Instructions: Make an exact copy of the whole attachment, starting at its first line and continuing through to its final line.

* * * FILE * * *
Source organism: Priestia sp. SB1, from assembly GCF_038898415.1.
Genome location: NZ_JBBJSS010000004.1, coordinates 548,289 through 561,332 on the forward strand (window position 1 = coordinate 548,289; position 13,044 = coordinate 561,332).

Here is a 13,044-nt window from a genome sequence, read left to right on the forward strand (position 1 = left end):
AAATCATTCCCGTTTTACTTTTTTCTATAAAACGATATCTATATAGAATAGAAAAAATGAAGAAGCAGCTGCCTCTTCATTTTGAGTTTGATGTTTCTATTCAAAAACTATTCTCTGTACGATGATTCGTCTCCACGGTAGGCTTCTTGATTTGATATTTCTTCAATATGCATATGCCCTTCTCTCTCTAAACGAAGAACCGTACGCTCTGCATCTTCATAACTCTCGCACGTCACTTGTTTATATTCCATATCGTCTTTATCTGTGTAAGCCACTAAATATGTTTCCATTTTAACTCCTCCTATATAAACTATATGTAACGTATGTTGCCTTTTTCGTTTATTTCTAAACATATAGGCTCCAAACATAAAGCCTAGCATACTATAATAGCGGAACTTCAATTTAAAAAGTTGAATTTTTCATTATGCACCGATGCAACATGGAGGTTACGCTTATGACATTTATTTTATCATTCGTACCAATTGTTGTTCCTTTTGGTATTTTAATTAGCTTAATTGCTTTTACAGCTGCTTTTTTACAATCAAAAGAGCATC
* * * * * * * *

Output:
Source organism: Priestia sp. SB1, from assembly GCF_038898415.1.
Genome location: NZ_JBBJSS010000004.1, coordinates 548,289 through 561,332 on the forward strand (window position 1 = coordinate 548,289; position 13,044 = coordinate 561,332).

Here is a 13,044-nt window from a genome sequence, read left to right on the forward strand (position 1 = left end):
AAATCATTCCCGTTTTACTTTTTTCTATAAAACGATATCTATATAGAATAGAAAAAATGAAGAAGCAGCTGCCTCTTCATTTTGAGTTTGATGTTTCTATTCAAAAACTATTCTCTGTACGATGATTCGTCTCCACGGTAGGCTTCTTGATTTGATATTTCTTCAATATGCATATGCCCTTCTCTCTCTAAACGAAGAACCGTACGCTCTGCATCTTCATAACTCTCGCACGTCACTTGTTTATATTCCATATCGTCTTTATCTGTGTAAGCCACTAAATATGTTTCCATTTTAACTCCTCCTATATAAACTATATGTAACGTATGTTGCCTTTTTCGTTTATTTCTAAACATATAGGCTCCAAACATAAAGCCTAGCATACTATAATAGCGGAACTTCAATTTAAAAAGTTGAATTTTTCATTATGCACCGATGCAACATGGAGGTTACGCTTATGACATTTATTTTATCATTCGTACCAATTGTTGTTCCTTTTGGTATTTTAATTAGCTTAATTGCTTTTACAGCTGCTTTTTTACAATCAAAAGAGCATC